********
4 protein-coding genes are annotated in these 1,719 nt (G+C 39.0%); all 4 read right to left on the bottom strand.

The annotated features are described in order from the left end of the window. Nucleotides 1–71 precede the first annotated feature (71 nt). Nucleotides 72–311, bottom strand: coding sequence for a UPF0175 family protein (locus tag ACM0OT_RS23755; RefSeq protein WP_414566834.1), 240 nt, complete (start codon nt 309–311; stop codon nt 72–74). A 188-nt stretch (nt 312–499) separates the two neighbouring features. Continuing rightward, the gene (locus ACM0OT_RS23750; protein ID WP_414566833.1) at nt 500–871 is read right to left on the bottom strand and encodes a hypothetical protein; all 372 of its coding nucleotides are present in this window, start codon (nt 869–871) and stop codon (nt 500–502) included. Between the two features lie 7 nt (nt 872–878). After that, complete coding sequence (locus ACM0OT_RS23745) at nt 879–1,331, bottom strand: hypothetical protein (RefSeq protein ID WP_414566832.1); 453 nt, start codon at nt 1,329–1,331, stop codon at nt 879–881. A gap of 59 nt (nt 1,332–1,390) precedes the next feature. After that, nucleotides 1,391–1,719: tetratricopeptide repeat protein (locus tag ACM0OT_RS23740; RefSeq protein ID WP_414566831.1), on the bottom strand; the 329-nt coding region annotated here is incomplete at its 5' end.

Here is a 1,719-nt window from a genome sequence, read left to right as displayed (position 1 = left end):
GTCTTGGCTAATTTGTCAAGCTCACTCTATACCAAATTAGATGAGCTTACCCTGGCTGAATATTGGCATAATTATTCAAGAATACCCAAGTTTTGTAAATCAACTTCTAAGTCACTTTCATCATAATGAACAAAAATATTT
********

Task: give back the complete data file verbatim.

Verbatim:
4 protein-coding genes are annotated in these 1,719 nt (G+C 39.0%); all 4 read right to left on the bottom strand.

The annotated features are described in order from the left end of the window. Nucleotides 1–71 precede the first annotated feature (71 nt). Nucleotides 72–311, bottom strand: coding sequence for a UPF0175 family protein (locus tag ACM0OT_RS23755; RefSeq protein WP_414566834.1), 240 nt, complete (start codon nt 309–311; stop codon nt 72–74). A 188-nt stretch (nt 312–499) separates the two neighbouring features. Continuing rightward, the gene (locus ACM0OT_RS23750; protein ID WP_414566833.1) at nt 500–871 is read right to left on the bottom strand and encodes a hypothetical protein; all 372 of its coding nucleotides are present in this window, start codon (nt 869–871) and stop codon (nt 500–502) included. Between the two features lie 7 nt (nt 872–878). After that, complete coding sequence (locus ACM0OT_RS23745) at nt 879–1,331, bottom strand: hypothetical protein (RefSeq protein ID WP_414566832.1); 453 nt, start codon at nt 1,329–1,331, stop codon at nt 879–881. A gap of 59 nt (nt 1,332–1,390) precedes the next feature. After that, nucleotides 1,391–1,719: tetratricopeptide repeat protein (locus tag ACM0OT_RS23740; RefSeq protein ID WP_414566831.1), on the bottom strand; the 329-nt coding region annotated here is incomplete at its 5' end.

Here is a 1,719-nt window from a genome sequence, read left to right as displayed (position 1 = left end):
GTCTTGGCTAATTTGTCAAGCTCACTCTATACCAAATTAGATGAGCTTACCCTGGCTGAATATTGGCATAATTATTCAAGAATACCCAAGTTTTGTAAATCAACTTCTAAGTCACTTTCATCATAATGAACAAAAATATTT